It seems perhaps a little tempting to say no. However, I cannot agree with such a stance. Let us recall that every decision, every law, even if adopted democratically, is adopted against the will of a certain minority. But how could it be legitimate to "overrule" this minority with something that would be bad for society? Even if a majority desires such action, how could we justify de facto oppression of the minority with something harmful not only to them but to society as a whole?

But this contradiction is also fascinating from the other side, because these two ideas are to some extent conditional, both in terms of stability, which is best reflected by democracy, and in terms of the functionality of democracy, for which it is necessary to maximize the number of citizens capable of recognizing and representing pro-democracy. It is perhaps worth explaining in a little more detail what I mean by the stability of democracy. For its grasp, one must realize the inherently unequal power relationship inherent in the idea of governance, which creates pressure on the part of the governed - pressure driven by the disapproval of the governed towards governance itself. Democracy most effectively mitigates this, given that κράτος is not an isolated layer, but to some extent self-rule, with governance depending on the support of that δήμου, i.e., the people, the relevant population. It thus (at least in its theoretical ideal) makes the governed also the governors. (Then the question arises: If without the voice of the people, destabilization would not threaten, would democracy actually be necessary?)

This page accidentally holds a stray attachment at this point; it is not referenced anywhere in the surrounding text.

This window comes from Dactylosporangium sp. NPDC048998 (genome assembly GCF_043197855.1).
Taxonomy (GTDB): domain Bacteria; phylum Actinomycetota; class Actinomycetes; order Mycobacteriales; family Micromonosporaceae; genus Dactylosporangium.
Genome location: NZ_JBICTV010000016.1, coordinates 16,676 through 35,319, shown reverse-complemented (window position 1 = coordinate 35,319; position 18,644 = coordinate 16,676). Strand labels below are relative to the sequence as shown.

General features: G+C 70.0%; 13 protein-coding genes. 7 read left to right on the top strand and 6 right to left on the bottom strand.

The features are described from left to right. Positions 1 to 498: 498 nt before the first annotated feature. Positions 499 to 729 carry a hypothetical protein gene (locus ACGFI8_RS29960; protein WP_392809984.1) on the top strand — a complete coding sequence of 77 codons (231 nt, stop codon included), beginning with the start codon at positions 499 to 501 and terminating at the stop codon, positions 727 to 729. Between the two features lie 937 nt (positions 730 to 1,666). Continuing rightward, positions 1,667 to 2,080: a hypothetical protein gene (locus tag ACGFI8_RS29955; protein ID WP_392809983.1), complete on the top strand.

The discord between democracy and pro-democracy leads us to complex questions - when is it legitimate to "override" the people? In which matters, and in which not? In this regard, I always keep in mind the aspect of stability. We examine proportionality - is that "overriding" worth the destabilizing consequences? Generally, however, in my opinion, it is the ideal of pro-democracy that is the ultimate ideal, to which democracy is always subordinate.